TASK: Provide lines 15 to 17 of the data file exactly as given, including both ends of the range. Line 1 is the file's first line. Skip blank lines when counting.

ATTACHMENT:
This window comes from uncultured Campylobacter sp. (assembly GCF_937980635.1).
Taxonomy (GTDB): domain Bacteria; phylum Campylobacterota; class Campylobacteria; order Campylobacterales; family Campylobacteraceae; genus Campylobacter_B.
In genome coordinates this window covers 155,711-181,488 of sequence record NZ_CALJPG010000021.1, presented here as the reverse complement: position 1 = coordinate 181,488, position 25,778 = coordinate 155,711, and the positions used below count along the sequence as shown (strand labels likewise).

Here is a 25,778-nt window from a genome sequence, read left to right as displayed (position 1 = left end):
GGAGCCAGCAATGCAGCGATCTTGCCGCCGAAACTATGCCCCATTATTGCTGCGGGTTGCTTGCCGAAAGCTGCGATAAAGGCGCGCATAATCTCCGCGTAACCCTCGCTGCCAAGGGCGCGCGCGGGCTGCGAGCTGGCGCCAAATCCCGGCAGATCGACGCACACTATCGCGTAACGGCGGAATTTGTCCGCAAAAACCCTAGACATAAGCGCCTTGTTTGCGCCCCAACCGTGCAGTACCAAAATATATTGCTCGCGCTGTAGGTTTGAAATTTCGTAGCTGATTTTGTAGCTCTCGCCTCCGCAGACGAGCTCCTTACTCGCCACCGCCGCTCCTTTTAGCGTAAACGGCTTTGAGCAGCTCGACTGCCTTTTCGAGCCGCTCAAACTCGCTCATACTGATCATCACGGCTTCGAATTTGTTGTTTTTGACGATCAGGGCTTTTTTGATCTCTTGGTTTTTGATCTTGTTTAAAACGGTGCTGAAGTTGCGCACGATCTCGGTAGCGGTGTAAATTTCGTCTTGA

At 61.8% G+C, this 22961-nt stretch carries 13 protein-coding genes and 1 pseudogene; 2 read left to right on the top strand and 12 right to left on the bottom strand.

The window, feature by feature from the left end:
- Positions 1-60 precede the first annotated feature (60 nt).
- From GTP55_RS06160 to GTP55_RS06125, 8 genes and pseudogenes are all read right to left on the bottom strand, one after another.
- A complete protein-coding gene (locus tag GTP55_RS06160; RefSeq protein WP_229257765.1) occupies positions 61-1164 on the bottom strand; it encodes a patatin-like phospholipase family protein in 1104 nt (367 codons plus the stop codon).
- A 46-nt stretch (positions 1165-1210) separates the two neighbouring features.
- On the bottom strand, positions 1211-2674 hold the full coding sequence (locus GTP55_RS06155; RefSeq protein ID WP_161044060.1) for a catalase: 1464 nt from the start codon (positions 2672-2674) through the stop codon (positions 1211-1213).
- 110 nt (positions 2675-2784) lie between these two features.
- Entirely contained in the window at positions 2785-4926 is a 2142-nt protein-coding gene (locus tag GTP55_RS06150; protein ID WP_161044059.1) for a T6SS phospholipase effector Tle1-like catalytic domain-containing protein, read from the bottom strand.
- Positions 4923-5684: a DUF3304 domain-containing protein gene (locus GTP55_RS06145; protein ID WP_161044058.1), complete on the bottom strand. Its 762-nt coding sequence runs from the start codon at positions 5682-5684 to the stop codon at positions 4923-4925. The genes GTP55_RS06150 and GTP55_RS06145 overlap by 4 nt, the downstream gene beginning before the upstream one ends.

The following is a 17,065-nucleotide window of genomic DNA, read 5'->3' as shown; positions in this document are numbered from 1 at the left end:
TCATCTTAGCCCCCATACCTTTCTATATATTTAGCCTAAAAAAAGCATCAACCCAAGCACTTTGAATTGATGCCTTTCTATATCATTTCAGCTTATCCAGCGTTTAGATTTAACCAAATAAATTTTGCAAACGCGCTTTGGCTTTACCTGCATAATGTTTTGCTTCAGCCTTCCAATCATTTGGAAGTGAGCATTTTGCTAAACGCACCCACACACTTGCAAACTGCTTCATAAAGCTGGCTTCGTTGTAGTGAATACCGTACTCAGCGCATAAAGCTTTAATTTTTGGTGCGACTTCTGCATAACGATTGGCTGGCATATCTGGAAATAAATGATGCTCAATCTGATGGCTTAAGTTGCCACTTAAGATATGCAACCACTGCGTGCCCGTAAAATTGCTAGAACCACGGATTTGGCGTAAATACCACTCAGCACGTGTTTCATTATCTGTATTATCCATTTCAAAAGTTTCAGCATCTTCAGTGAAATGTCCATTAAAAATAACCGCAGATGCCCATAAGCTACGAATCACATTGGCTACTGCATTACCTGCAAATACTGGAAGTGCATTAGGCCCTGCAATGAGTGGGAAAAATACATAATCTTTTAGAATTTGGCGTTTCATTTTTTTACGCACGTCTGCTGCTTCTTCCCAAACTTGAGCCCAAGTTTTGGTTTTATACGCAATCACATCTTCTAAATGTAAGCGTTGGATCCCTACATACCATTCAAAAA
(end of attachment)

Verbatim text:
- Positions 4923-5684: a DUF3304 domain-containing protein gene (locus GTP55_RS06145; protein ID WP_161044058.1), complete on the bottom strand. Its 762-nt coding sequence runs from the start codon at positions 5682-5684 to the stop codon at positions 4923-4925. The genes GTP55_RS06150 and GTP55_RS06145 overlap by 4 nt, the downstream gene beginning before the upstream one ends.

The following is a 17,065-nucleotide window of genomic DNA, read 5'->3' as shown; positions in this document are numbered from 1 at the left end:
TCATCTTAGCCCCCATACCTTTCTATATATTTAGCCTAAAAAAAGCATCAACCCAAGCACTTTGAATTGATGCCTTTCTATATCATTTCAGCTTATCCAGCGTTTAGATTTAACCAAATAAATTTTGCAAACGCGCTTTGGCTTTACCTGCATAATGTTTTGCTTCAGCCTTCCAATCATTTGGAAGTGAGCATTTTGCTAAACGCACCCACACACTTGCAAACTGCTTCATAAAGCTGGCTTCGTTGTAGTGAATACCGTACTCAGCGCATAAAGCTTTAATTTTTGGTGCGACTTCTGCATAACGATTGGCTGGCATATCTGGAAATAAATGATGCTCAATCTGATGGCTTAAGTTGCCACTTAAGATATGCAACCACTGCGTGCCCGTAAAATTGCTAGAACCACGGATTTGGCGTAAATACCACTCAGCACGTGTTTCATTATCTGTATTATCCATTTCAAAAGTTTCAGCATCTTCAGTGAAATGTCCATTAAAAATAACCGCAGATGCCCATAAGCTACGAATCACATTGGCTACTGCATTACCTGCAAATACTGGAAGTGCATTAGGCCCTGCAATGAGTGGGAAAAATACATAATCTTTTAGAATTTGGCGTTTCATTTTTTTACGCACGTCTGCTGCTTCTTCCCAAACTTGAGCCCAAGTTTTGGTTTTATACGCAATCACATCTTCTAAATGTAAGCGTTGGATCCCTACATACCATTCAAAAA